Right now, in an attempt to try and move to a low- or even zero-carbon economy, the UK is busy pursuing a strategy of cutting coal use in power generation whilst installing heavily subsidised renewables (like wind and solar) and promoting a switch to electric vehicles. But it may not work.
Well, in part because a country with a population the size of ours – and with a mature economy that still encompasses a lot of manufacturing and engineering – requires vast amounts of affordable and, importantly, continuous supplies of power. It’s hard to see renewables alone filling the gap that will be left by coal not least because of problems with variable and intermittent output – especially if the move to electric vehicles gathers pace because it will increase load on the grid.
And so we need to do something else at the same time, and that’s limit demand for energy. The problem is that beyond installing energy efficiency measures, like LED lighting and home insulation, it really requires a fundamental shift in our relationship with energy and our behaviours.
Limiting and even reducing demand would mean that the challenge for renewables would shrink.
But changing behaviours is difficult.
People will still leave the lights on when they walk out of a room in the home that they’re not going to return to immediately. The central heating will, in a lot of homes, still be working in late spring even though outside temperatures have increased sufficiently enough not to need it. We enjoy the access we have to energy and we’re not as thrift with it as we should be.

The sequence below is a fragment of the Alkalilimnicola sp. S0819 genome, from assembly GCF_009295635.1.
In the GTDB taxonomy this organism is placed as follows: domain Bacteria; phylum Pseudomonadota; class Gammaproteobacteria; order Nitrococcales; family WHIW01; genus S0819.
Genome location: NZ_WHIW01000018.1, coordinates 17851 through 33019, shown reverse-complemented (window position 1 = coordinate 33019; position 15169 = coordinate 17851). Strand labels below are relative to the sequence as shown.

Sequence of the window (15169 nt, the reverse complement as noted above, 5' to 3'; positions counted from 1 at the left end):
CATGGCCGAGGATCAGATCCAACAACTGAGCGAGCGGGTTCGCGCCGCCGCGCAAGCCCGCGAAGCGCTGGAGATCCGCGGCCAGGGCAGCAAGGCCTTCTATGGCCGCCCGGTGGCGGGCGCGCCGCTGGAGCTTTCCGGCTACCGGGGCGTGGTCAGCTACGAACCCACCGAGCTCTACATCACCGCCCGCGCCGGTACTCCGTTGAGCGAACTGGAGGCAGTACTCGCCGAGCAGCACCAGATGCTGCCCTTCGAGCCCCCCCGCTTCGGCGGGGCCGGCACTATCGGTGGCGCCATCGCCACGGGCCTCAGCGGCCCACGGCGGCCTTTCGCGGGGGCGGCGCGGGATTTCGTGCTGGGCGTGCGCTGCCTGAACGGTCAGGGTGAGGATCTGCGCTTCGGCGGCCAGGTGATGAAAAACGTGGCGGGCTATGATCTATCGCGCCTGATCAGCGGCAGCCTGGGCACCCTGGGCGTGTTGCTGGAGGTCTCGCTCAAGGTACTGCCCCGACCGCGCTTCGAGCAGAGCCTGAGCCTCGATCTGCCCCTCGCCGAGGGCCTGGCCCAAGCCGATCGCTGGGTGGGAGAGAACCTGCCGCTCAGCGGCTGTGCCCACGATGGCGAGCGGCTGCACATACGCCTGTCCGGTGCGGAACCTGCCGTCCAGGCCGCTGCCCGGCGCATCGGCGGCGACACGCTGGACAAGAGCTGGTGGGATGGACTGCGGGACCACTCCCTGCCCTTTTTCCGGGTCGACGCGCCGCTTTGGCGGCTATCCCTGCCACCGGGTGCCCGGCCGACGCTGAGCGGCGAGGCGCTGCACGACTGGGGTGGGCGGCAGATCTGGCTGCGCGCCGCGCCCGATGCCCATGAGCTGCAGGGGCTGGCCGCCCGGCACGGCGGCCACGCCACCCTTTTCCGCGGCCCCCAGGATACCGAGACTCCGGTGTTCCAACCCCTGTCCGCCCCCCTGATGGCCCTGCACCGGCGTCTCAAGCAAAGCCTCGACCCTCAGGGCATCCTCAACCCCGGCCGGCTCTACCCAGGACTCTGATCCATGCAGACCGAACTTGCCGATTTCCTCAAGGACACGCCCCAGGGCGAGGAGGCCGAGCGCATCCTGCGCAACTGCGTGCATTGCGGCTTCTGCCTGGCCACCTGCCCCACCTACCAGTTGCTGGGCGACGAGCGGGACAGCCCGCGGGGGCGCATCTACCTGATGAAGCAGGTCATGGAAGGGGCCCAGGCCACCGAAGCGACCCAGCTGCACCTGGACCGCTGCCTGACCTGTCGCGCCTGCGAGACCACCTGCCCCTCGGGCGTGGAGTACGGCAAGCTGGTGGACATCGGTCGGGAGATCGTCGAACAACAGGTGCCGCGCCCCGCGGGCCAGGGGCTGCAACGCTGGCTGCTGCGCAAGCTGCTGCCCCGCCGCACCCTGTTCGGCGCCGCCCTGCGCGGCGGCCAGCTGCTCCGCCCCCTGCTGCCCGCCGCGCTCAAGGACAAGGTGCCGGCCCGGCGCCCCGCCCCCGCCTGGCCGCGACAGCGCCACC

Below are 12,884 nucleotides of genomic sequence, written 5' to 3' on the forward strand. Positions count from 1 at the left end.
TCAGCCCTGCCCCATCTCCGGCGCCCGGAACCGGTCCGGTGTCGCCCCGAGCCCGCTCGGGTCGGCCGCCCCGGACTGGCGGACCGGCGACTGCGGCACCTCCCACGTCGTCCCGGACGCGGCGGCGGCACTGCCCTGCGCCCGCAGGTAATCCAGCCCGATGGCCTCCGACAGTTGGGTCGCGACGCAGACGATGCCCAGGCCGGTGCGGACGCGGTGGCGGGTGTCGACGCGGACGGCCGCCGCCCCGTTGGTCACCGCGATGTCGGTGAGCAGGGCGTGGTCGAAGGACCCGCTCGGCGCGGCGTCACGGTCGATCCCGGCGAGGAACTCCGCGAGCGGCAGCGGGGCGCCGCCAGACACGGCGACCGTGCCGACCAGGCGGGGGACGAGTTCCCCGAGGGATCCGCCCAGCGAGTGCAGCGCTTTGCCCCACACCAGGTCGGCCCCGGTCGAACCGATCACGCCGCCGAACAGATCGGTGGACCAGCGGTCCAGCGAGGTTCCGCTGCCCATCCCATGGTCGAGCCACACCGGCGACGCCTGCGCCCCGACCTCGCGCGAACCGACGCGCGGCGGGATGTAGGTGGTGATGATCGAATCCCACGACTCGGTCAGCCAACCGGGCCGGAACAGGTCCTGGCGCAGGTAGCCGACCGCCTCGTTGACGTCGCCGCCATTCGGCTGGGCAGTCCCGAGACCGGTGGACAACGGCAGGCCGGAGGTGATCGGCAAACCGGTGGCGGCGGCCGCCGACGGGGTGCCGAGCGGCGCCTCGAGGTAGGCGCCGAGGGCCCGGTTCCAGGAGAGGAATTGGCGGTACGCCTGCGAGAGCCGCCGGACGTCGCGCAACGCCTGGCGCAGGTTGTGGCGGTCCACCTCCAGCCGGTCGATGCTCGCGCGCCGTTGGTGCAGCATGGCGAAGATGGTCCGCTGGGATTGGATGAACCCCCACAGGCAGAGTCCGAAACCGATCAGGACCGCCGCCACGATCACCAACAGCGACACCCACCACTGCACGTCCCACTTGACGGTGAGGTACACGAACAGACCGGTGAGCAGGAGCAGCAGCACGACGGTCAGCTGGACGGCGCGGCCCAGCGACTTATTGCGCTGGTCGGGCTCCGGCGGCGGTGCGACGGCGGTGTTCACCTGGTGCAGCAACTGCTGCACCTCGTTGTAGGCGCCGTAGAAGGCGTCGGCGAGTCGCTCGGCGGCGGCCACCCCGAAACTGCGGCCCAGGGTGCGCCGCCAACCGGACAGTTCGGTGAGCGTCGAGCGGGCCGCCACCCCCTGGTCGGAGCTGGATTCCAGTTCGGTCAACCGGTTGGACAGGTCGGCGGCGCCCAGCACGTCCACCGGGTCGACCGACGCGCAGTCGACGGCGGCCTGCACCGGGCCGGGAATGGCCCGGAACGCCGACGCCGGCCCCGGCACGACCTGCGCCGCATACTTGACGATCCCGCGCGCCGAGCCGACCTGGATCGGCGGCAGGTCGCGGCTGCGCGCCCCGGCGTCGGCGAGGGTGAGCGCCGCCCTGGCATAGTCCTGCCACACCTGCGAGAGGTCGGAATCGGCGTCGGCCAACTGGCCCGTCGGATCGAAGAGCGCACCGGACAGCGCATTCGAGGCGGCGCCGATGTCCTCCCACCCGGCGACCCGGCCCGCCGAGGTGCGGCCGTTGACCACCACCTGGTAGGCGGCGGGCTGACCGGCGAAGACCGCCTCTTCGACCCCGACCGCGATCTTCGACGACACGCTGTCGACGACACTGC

There are lots of different ways to achieve the changes needed. For a start, we could educate people about it better – the ‘Recycle Now’ multi-media advertising campaign of the early 2000s was widely credited with helping to trigger a big upswing in recycling rates, so why not repeat that but to encourage people to use less energy? It could be done quickly and for a fraction of the costs of renewables subsidies.
Then there’s smart metering, smart grids and the Internet of Things (IoT) which will allow us to harness the power of technology in order to regulate energy consumption, for instance by remotely by switching off energy consuming devices when they’re not in use. But that will take a lot of time and cost a lot of money – we need change now, at the lowest possible cost.
So here’s a thought: why not sell home energy tariffs like mobile phone tariffs?
Those of us with smart phones (over 60% of us in 2013, and probably many more by now) will have all probably experienced the irritation of not being able to access the Internet and emails on-the-go because we’ve used up our mobile data allowance for that month. Or the pain of burning through our ‘free’ call allowance and finding that we’ve been punitively charged for the excess calls we’ve made.
The thing is, I bet that if you ask the majority of smart phone users that have had these experiences whether they altered their usage patterns as a result, the majority will likely say they did.
So, apply that logic to home energy tariffs. Based on historic consumption patterns, it should be possible to establish a UK-wide monthly average that is applied uniformly as a cap. Below that, the kWh price of electricity remains affordable – beyond it, and the price escalates to a level that will make homeowners think twice about overdoing it again next month.
Individual customers, that believe they can curb their consumption even further, could volunteer for an even lower cap at a discounted price, but where the penalty of exceeding their self-imposed cap is a significantly higher unit rate price for excess power consumed that month.
There are countless examples of price plans being used to successfully encourage or discourage certain behaviours. From Ryanair and the way it prices hand luggage to car insurance policy excesses (people that opt for a higher policy excess in return for lower premiums will doubtless drive more carefully in order to avoid a costly insurance claim), lots of industries and businesses operate schemes like this.
So why not energy?
Perhaps it’s something for Ecotricity and Good Energy to take the lead with…